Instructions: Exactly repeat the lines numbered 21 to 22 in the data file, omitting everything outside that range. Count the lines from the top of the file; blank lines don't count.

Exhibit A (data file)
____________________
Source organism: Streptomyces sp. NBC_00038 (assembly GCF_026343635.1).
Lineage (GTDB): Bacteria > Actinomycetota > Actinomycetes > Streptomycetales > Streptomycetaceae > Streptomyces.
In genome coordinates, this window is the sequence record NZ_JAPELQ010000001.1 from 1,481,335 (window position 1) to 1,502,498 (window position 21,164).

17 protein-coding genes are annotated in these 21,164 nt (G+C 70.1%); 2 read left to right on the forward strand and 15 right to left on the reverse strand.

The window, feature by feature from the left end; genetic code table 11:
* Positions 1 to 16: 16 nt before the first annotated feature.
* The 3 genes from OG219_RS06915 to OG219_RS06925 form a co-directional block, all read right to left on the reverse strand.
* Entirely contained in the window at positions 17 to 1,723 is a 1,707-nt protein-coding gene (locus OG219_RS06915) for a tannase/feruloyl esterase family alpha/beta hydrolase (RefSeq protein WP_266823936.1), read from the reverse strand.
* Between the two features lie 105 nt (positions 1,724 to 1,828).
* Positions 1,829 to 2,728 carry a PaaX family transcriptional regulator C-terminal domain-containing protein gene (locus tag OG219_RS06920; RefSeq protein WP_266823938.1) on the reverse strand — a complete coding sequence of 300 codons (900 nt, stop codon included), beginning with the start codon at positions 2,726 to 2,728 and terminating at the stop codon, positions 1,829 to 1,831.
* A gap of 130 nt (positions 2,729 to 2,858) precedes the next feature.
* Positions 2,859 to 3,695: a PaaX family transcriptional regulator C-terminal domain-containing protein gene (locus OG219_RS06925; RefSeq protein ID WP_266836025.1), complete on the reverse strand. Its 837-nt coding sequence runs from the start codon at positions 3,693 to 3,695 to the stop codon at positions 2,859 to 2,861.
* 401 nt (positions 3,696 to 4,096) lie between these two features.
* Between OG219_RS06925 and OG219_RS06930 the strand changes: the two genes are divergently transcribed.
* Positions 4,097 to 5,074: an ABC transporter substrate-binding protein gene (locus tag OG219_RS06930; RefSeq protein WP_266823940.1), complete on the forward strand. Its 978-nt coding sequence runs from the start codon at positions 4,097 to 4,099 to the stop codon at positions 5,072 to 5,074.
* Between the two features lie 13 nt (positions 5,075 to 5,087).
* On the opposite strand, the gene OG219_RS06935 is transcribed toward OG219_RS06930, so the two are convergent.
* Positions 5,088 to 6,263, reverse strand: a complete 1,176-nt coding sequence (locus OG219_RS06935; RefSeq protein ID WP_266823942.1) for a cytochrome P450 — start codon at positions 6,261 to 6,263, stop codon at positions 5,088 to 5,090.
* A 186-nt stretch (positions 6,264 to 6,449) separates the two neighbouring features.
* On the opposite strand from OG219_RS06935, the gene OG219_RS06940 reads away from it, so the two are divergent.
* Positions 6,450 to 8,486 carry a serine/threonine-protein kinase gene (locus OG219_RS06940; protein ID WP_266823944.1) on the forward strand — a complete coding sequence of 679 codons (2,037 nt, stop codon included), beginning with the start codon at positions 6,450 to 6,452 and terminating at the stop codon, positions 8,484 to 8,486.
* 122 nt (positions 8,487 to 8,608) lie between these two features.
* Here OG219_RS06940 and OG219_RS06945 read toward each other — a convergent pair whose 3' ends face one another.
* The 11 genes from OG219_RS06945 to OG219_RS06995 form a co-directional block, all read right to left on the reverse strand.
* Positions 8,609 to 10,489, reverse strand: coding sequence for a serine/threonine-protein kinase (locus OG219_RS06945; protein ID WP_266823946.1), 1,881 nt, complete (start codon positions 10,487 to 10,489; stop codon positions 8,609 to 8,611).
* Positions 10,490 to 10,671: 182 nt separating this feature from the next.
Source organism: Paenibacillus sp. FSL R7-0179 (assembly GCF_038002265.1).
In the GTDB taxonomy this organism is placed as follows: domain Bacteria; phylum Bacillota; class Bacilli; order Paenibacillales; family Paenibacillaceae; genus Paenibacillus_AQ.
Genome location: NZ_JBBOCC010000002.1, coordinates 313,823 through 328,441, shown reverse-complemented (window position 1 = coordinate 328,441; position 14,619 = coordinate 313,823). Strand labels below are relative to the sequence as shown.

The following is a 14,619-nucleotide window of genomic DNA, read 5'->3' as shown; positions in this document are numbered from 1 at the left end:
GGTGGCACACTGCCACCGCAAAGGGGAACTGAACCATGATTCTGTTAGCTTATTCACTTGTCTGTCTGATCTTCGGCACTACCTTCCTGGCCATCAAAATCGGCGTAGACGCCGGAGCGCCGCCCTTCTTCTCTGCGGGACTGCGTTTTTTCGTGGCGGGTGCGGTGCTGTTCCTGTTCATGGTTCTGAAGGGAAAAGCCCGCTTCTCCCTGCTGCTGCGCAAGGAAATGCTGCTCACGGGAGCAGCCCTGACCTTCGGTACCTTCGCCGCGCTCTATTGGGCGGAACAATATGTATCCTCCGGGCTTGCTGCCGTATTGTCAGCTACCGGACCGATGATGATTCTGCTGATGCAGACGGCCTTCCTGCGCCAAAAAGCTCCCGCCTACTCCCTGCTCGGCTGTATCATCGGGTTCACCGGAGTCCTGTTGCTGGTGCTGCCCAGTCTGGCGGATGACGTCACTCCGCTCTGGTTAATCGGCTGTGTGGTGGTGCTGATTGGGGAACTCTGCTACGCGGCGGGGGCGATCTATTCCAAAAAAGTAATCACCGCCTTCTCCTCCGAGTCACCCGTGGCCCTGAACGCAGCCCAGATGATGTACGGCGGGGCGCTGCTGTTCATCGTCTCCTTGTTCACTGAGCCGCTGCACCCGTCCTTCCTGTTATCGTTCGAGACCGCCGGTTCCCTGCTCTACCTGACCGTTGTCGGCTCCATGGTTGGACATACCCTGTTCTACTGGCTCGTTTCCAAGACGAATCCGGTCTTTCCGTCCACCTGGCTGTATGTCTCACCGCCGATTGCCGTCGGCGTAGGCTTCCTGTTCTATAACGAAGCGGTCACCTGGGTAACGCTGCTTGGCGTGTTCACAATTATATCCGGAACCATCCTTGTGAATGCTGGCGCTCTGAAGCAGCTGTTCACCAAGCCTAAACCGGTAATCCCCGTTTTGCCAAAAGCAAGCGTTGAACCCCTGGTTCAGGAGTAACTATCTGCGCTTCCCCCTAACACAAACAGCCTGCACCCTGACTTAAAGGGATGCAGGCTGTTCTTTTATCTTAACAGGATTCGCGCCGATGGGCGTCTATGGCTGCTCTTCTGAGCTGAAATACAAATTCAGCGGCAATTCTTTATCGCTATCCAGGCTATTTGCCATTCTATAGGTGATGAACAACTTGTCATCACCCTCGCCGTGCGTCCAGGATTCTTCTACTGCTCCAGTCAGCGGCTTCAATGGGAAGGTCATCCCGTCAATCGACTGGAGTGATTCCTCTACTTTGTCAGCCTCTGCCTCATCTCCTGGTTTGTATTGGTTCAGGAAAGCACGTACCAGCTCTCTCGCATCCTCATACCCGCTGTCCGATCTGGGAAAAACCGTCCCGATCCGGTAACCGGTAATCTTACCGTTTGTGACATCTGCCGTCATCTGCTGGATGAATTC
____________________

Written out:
* Positions 6,450 to 8,486 carry a serine/threonine-protein kinase gene (locus OG219_RS06940; protein ID WP_266823944.1) on the forward strand — a complete coding sequence of 679 codons (2,037 nt, stop codon included), beginning with the start codon at positions 6,450 to 6,452 and terminating at the stop codon, positions 8,484 to 8,486.
* 122 nt (positions 8,487 to 8,608) lie between these two features.